There’s a lot of ways to deal with trauma. Bryana Bibbs weaves. Her work—thick chunks of paint and fiber—is commanding and colorful and comes from a personal place: the artist has been dealing with the devastating consequences of abuse. In an effort to process, reframe and move on, Bibbs found comfort in repetition. The rhythmic textile techniques of hand-carding, hand-spinning and handweaving provided a relaxing, meditative and ultimately cathartic experience. “Numb,” on view at Oliva Gallery is testament to that.
Posing large-scale works in conversation with one another and with the viewer, Bibbs alternates between traditional and unconventional materials and color schemes. “3:16am” (2020) is a pitch-black handwoven cotton and acrylic paint canvas. The monochrome, incredibly textured abstract work appears to be jumping out of the wall. “Why do we fall?” (2020) works with different shades of the color blue. “Did you ever find what you were looking for?” (2021) features handwoven acrylic paint, pipe cleaners, hand-carded, hand-spun wool and angelina fiber. Black is again the prominent color as red, yellow and purple hues pop through. “Alone Against It All” (2022) is created by needle-felting, handwoven hand-spun wool, alpaca fleece, angelina fiber, and recycled sari silk. In her work, recycled and natural materials and repurposed everyday items coexist.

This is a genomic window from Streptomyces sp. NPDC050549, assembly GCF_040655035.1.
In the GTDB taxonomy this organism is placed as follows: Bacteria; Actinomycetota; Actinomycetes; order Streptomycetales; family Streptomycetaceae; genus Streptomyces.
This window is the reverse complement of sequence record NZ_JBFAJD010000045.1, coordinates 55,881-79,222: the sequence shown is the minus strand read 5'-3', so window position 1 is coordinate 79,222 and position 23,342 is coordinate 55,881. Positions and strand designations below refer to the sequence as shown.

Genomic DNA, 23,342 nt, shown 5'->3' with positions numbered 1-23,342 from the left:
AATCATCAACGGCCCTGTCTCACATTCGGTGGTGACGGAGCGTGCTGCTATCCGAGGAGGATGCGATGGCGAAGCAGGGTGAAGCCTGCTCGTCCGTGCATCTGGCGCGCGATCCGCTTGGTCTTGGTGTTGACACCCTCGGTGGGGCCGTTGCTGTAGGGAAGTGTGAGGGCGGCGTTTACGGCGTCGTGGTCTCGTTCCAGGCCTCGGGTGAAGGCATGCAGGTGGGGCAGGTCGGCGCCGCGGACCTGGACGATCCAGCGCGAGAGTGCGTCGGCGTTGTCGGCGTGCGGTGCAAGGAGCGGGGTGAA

The tactility of the paintings is astounding and, together with the weavings, reveal strength over vulnerability, determination over hesitation, transformation over stillness. Color is carefully chosen and serves to enhance the storytelling aspect of each piece. Bibbs considers her work to be journals of different chapters of her life. By bringing experiences with relationships, mental health and self-worth into a spotlight, she hopes the viewer will connect—maybe even see themselves in it while processing their own unique set of challenges.
On that front, the Chicago-based artist’s work extends beyond textiles and painting to include community-based practices: Bibbs founded the We Were Never Alone Project, a weaving workshop for victims and survivors of domestic violence—a safe space for people to share their stories that doubles as an opportunity to learn how to weave on a cardboard loom (one made by hand out of cardboard). She knows firsthand that there are others going through it all, too. She also understands that the importance of not feeling alone is immense. Looking at her practice as an outlet—a very intuitive and at the same time intentional pathway to healing—one realizes that “Numb” is an ode to figuring it out one step at a time.